Neoclassical architecture

Neoclassical architecture


Neoclassical architecture is an architectural
style produced by the neoclassical movement that began in the mid-18th century. In its purest form it is a style principally
derived from the architecture of Classical antiquity, the Vitruvian principles and the
architecture of the Italian architect Andrea Palladio. In form, Neoclassical architecture emphasizes
the wall rather than chiaroscuro and maintains separate identities to each of its parts. The style is manifested both in its details
as a reaction against the Rococo style of naturalistic ornament, and in its architectural
formulae as an outgrowth of some classicising features of Late Baroque. Neoclassical architecture is still designed
today, but may be labelled New Classical Architecture for contemporary buildings. History
Intellectually, Neoclassicism was symptomatic of a desire to return to the perceived “purity”
of the arts of Rome, to the more vague perception of Ancient Greek arts and, to a lesser extent,
16th-century Renaissance Classicism, which was also a source for academic Late Baroque
architecture. Many early 19th-century neoclassical architects
were influenced by the drawings and projects of Étienne-Louis Boullée and Claude Nicolas
Ledoux. The many graphite drawings of Boullée and
his students depict spare geometrical architecture that emulates the eternality of the universe. There are links between Boullée’s ideas and
Edmund Burke’s conception of the sublime. Ledoux addressed the concept of architectural
character, maintaining that a building should immediately communicate its function to the
viewer: taken literally such ideas give rise to “architecture parlante”. Palladianism A return to more classical architectural forms
as a reaction to the Rococo style can be detected in some European architecture of the earlier
18th century, most vividly represented in the Palladian architecture of Georgian Britain
and Ireland. The baroque style had never truly been to
the English taste. Four influential books were published in the
first quarter of the 18th century which highlighted the simplicity and purity of classical architecture:
Vitruvius Britannicus, Palladio’s Four Books of Architecture, De Re Aedificatoria and The
Designs of Inigo Jones… with Some Additional Designs. The most popular was the four-volume Vitruvius
Britannicus by Colen Campbell. The book contained architectural prints of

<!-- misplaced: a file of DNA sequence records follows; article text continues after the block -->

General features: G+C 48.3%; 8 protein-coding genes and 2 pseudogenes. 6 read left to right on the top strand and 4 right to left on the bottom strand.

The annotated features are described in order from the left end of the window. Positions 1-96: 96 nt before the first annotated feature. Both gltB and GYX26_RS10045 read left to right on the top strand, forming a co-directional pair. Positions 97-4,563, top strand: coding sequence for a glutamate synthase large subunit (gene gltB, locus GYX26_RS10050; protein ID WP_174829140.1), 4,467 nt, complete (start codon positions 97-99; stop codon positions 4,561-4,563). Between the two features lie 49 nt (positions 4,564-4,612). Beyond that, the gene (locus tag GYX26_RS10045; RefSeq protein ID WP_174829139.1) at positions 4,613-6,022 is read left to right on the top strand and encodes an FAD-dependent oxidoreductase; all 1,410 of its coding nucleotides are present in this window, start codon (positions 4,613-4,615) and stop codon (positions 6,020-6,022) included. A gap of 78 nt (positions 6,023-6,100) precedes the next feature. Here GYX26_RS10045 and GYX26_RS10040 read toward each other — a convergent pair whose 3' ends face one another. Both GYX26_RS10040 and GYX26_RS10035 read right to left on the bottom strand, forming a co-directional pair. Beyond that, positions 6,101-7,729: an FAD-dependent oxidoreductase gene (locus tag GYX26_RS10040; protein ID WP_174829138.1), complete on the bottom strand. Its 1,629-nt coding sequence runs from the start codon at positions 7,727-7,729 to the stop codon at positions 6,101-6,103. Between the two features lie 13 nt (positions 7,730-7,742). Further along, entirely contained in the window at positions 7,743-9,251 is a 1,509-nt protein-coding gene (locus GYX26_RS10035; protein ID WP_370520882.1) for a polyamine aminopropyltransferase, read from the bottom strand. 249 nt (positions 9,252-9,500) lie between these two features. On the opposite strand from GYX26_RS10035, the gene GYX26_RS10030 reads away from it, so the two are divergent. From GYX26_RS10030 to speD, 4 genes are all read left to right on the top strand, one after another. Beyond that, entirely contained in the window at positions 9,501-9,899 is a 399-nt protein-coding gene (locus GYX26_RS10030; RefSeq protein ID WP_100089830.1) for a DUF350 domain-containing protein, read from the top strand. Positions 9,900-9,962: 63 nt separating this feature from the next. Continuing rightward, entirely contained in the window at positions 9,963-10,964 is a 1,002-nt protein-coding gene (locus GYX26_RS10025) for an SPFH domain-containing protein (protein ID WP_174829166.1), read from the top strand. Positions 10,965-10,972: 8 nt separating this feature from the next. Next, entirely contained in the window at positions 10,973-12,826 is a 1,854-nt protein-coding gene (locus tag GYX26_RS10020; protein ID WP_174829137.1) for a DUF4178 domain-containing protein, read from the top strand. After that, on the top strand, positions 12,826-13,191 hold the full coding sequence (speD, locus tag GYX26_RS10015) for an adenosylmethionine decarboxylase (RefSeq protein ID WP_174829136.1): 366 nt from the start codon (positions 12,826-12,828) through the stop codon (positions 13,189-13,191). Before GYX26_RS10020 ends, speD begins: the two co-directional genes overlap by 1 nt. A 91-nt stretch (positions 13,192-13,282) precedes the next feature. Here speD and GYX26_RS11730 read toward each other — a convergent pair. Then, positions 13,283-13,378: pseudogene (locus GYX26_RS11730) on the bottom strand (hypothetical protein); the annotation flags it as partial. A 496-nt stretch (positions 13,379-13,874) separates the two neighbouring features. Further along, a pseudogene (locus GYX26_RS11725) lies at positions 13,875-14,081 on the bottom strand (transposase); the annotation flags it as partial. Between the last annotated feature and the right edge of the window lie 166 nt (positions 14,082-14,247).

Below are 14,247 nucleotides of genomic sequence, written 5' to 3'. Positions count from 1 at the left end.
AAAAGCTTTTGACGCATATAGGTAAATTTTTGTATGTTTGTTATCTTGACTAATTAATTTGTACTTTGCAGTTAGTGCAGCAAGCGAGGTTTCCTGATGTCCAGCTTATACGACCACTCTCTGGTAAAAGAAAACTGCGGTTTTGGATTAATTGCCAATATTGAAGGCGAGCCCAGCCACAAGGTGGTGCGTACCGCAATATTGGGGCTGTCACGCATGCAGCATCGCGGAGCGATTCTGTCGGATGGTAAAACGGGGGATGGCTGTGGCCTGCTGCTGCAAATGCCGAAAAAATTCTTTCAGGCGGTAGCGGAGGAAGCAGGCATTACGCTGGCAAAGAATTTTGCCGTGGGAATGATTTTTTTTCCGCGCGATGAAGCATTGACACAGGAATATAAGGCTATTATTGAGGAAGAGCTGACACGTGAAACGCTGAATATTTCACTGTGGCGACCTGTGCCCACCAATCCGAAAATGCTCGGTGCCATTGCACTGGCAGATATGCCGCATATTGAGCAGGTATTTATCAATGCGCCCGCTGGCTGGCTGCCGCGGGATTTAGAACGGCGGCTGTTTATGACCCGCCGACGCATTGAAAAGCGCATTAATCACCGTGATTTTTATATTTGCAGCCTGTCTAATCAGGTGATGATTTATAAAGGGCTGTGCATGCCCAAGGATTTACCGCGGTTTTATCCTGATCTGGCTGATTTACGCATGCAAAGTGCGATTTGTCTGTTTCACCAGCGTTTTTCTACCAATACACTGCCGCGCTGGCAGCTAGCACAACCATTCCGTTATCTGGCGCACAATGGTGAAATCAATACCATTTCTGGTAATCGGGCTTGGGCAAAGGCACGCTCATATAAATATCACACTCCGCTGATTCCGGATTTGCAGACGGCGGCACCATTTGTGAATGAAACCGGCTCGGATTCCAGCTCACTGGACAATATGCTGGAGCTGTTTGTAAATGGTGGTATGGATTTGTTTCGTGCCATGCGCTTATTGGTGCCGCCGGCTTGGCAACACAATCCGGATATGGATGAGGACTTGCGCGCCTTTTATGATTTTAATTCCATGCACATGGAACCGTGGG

famous British buildings that had been inspired by the great architects from Vitruvius to
Palladio. At first the book mainly featured the work
of Inigo Jones, but the later tomes contained drawings and plans by Campbell and other 18th-century
architects. Palladian architecture became well established
in 18th-century Britain. At the forefront of the new school of design
was the aristocratic “architect earl”, Richard Boyle, 3rd Earl of Burlington; in 1729, he
and William Kent, designed Chiswick House. This House was a reinterpretation of Palladio’s
Villa Capra, but purified of 16th century elements and ornament. This severe lack of ornamentation was to be
a feature of the Palladianism. In 1734 William Kent and Lord Burlington designed
one of England’s finest examples of Palladian architecture with Holkham Hall in Norfolk. The main block of this house followed Palladio’s
dictates quite closely, but Palladio’s low, often detached, wings of farm buildings were
elevated in significance. This classicizing vein was also detectable,
to a lesser degree, in the Late Baroque architecture in Paris, such as in Perrault’s east range
of the Louvre. This shift was even visible in Rome at the
redesigned facade for S. Giovanni in Laterano. Neoclassicism By the mid 18th century, the movement broadened
to incorporate a greater range of Classical influences, including those from Ancient Greece. The shift to neoclassical architecture is
conventionally dated to the 1750s. It first gained influence in England and France;
in England, Sir William Hamilton’s excavations at Pompeii and other sites, the influence
of the Grand Tour and the work of William Chambers and Robert Adam, was pivotal in this
regard. In France, the movement was propelled by a
generation of French art students trained in Rome, and was influenced by the writings
of Johann Joachim Winckelmann. The style was also adopted by progressive
circles in other countries such as Sweden and Russia. International neoclassical architecture was
exemplified in Karl Friedrich Schinkel’s buildings, especially the Old Museum in Berlin, Sir John
Soane’s Bank of England in London and the newly built White House and Capitol in Washington,
DC of the nascent American Republic. The style was international. A second neoclassic wave, more severe, more